3. A published Christian book on a subject matter. I categorically state that a quiet time is not catching up on your book reading. It is good to have a separate time to catch up on your reading by your favorite Christian author. Members of the Body of Christ must learn to feed themselves. We often eat a lot of processed food (books by men and women of God) while the LORD is inviting us to eat directly from His table.
So after you spend a few moments in worship, open your Bible. I like to pray this verse before I start reading. Psalm 119:18 “Open my eyes, that I may see wondrous things from Your law” NKJV). Invite the Holy Spirit to teach you as you study, for He is a teacher (John 14:26).
What book should I read? There are 66 canonized books to choose from. They are all inspired by God and useful for sanctifying you (2 Timothy 3:16-17). If doing your quiet time for the first time, I will suggest the book of Mark in the New Testament. Why Mark? It harbours the core message of the Christian faith- the Gospel. Also, it is short and it is easy to read.
How much should I read? A quiet time is not a marathon to complete reading the entire Bible. Don’t compromise quality in the name of quantity. I usually go for a chapter a day. However there are times that the Holy Spirit keeps me on one verse or a few verses for the entire quiet time. It’s okay. But a target for a chapter a day could be a good start. Allow God’s Spirit to guide you on this; do not let your traditions hinder His move (Mark 7:8).
What should I look for as I read? The things of God are spiritually discerned (1 Corinthians 2:14). That means, unlike the unbeliever who is spiritually dead, you will see and hear from the scriptures what God wants you to see and hear. God’s Spirit will communicate to your regenerate spirit as you study the word. However, you can use this simple guide to help you draw out lessons. The guide is an acronym- SPECK.
S- sin to confess and repent. Is there any sin mentioned in the passage you are reading that the Holy Spirit is convicting you to confess and repent?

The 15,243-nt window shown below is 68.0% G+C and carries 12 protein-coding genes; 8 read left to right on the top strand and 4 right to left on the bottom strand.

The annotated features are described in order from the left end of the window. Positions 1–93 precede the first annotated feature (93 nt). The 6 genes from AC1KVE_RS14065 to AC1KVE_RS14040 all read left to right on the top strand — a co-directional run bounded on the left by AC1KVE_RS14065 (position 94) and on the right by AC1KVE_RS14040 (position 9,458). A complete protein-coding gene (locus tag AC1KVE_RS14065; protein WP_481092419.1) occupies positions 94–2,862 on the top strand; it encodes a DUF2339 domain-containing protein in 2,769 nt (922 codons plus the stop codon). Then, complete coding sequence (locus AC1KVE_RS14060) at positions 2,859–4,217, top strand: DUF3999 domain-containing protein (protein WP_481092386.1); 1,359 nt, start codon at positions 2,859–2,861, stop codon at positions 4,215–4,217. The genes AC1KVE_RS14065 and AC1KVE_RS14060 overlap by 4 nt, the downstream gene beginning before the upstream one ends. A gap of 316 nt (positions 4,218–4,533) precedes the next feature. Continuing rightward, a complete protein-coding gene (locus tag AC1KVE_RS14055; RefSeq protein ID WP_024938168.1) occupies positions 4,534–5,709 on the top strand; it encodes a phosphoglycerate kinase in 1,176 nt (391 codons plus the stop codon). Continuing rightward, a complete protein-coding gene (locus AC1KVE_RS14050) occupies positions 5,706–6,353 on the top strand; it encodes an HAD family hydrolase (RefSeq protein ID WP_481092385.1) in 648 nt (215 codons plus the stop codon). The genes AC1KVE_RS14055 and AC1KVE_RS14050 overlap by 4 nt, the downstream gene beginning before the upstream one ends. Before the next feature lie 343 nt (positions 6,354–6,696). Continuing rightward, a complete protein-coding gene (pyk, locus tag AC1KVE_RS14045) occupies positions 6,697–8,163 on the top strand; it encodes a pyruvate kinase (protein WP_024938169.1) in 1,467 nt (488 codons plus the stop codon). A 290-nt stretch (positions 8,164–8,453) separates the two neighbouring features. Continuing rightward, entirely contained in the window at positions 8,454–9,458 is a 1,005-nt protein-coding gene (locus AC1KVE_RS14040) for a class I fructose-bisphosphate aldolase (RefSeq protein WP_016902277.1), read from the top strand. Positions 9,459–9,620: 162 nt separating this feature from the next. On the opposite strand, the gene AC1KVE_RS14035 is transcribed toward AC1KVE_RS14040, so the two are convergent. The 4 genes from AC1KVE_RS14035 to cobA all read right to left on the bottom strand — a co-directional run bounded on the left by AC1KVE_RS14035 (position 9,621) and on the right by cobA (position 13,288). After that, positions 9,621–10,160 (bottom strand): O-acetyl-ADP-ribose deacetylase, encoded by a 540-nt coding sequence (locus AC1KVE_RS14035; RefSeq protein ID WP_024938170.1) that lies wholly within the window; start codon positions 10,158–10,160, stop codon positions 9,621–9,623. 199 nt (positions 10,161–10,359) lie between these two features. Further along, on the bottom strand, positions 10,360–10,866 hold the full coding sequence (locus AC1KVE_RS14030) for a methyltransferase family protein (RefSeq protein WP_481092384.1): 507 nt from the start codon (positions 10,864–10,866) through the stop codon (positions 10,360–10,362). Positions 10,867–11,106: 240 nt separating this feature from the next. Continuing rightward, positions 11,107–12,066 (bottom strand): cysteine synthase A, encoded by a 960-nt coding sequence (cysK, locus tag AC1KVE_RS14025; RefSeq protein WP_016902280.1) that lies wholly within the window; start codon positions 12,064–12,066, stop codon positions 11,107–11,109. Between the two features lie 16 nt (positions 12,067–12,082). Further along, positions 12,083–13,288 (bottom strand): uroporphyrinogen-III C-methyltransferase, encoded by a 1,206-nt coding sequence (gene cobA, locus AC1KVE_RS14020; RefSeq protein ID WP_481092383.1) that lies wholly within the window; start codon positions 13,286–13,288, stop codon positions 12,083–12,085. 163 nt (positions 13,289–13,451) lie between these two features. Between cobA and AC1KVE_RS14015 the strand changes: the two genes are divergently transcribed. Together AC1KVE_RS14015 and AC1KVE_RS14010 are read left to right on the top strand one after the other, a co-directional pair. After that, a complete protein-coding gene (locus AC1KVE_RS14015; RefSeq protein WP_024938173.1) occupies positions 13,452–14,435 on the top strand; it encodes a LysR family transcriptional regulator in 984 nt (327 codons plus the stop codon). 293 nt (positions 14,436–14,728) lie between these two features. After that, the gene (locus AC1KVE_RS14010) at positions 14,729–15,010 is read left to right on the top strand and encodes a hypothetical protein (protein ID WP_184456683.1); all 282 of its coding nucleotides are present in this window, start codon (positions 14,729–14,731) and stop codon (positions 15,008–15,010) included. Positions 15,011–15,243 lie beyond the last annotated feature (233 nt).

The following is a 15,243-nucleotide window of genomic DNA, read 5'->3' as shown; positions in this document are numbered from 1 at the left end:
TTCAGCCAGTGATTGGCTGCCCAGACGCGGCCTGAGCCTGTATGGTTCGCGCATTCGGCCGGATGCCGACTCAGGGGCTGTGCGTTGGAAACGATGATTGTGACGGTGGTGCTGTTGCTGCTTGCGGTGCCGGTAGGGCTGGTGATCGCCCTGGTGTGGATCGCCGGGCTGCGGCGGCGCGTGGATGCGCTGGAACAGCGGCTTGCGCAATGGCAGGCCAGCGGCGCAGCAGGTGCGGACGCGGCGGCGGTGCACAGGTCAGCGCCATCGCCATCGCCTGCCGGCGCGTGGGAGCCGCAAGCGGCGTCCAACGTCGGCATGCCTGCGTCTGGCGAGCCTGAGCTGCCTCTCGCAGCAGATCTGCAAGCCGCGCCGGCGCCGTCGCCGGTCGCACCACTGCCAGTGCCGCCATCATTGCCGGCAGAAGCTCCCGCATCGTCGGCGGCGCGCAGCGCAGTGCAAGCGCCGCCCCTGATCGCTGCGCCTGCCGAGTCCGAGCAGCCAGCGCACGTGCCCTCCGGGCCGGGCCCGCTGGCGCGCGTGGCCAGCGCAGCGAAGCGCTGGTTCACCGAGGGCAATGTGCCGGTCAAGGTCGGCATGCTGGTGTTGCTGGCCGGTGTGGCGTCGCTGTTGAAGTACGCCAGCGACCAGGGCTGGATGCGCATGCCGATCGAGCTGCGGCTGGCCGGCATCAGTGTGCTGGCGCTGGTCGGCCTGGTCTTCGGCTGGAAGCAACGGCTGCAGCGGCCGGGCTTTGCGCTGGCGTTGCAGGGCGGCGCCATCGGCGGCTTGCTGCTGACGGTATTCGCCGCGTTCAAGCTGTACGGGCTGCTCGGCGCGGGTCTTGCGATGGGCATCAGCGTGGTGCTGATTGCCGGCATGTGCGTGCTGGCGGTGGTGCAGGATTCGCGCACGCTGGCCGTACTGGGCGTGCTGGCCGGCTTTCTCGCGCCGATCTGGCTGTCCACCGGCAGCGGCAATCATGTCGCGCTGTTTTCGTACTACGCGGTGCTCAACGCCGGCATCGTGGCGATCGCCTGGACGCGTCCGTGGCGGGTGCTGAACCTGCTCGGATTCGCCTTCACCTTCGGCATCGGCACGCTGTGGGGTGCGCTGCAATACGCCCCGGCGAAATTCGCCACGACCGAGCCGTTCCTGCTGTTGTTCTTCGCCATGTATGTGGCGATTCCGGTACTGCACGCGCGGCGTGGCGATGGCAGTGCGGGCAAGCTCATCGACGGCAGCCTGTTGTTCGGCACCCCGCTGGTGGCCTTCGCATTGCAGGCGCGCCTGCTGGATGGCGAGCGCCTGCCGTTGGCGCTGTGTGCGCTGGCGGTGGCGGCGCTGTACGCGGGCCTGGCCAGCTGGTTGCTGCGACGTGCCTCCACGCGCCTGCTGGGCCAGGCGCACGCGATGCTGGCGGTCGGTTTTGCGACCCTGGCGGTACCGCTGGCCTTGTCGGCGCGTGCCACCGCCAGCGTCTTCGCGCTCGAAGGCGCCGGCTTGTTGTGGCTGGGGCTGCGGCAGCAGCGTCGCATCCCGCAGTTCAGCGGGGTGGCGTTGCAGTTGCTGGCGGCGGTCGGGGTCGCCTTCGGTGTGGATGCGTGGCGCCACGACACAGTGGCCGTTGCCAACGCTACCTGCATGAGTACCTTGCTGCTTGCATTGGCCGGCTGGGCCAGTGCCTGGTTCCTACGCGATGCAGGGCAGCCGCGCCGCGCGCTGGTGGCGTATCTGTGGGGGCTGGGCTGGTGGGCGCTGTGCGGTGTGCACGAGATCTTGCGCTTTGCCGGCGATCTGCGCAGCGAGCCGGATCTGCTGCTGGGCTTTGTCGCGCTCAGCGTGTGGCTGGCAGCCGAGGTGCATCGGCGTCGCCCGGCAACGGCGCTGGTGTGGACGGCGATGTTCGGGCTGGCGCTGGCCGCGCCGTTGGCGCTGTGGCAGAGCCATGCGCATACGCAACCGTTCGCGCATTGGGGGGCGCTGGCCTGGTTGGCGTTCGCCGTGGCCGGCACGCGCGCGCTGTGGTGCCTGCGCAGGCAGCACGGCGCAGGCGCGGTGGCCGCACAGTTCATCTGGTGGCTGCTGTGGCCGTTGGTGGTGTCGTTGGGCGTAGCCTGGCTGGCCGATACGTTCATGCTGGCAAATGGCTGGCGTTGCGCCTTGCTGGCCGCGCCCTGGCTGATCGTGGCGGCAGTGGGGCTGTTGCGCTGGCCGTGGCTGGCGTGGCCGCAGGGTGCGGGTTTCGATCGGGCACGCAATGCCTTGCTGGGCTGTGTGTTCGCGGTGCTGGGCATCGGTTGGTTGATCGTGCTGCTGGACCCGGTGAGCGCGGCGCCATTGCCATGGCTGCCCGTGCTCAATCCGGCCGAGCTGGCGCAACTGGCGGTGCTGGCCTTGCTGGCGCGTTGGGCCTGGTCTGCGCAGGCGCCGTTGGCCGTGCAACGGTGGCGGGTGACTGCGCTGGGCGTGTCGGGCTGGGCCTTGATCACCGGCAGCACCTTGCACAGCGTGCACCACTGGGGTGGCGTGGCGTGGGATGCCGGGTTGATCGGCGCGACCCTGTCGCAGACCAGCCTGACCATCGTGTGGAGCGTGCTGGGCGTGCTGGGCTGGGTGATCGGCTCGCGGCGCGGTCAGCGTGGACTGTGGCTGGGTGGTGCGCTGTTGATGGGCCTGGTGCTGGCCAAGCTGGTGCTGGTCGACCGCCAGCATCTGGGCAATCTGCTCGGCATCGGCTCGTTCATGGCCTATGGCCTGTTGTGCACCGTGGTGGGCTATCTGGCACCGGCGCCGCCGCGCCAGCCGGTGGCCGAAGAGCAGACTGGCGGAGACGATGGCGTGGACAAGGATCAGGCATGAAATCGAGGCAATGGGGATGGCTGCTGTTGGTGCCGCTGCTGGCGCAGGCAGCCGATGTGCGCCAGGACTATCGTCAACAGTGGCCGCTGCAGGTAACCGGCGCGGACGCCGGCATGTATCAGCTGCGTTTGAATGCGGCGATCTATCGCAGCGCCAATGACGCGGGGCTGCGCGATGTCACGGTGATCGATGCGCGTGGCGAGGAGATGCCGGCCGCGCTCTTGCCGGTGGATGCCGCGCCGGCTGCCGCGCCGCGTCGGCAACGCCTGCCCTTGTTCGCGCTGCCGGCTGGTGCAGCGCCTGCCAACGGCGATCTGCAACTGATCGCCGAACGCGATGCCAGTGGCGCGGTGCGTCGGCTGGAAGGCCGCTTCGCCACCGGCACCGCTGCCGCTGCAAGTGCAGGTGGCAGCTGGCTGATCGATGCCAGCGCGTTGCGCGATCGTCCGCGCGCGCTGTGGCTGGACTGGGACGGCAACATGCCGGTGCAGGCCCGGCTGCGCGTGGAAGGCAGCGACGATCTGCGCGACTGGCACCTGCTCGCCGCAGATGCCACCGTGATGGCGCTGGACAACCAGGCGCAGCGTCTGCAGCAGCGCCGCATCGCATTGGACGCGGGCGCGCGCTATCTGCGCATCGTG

P- promise to claim. Is there any promise from the scripture for you? What are the terms and conditions of this promise? Are you qualified for it?
E- example to follow or not to follow. Is there any character mentioned who demonstrates positive character and the fruit of the Spirit? Is there an antithetical character who is not worthy to emulate?
C- command to obey. Is there a specific instruction in the passage you are reading that the LORD is showing you to execute?
K- knowledge to attain. Is there anything new you have learned in the passage you are reading?
I use my notebook and pen to journal the SPECK. Not every Bible passage will contain all the letters in the acronym. Also, SPECK is just a guide. Do not let it limit what the Holy Spirit is showing you as you read. The LORD will often use a quiet time to show you things He is displeased with in your life. He will also use it to encourage you and spur you on. Do not harden your heart as He speaks. I like to memorise a verse that stands out for me. This helps me meditate on my quiet time later in the day.
Finally, pray. Pray over the SPECK. Pray over the lessons that the Holy Spirit highlights. Thank God for giving you the privilege of spending time with Him, for it is indeed a privilege. You can also end with your regular prayer timetable, if you have one. This is my personal regular prayer timetable:
Sunday- pray for my local church and the entire Body of Christ
Monday- pray for the Government
Tuesday- pray for my marriage and my children
Wednesday- pray for my other family members
Thursday- pray for my friends
Friday- pray for my work and vocation
Saturday- pray for myself
I incorporate a fast one day in a week to amplify my quiet time. I also incorporate accountability. I have an alarm clock but my good friend, Dennis, wakes me up anyway. We call each other before 5am every weekday to do our quiet time, despite the alarms. This accountability keeps you motivated because you end up sharing what you learn. It also keeps you disciplined, because you will not always feel inspired.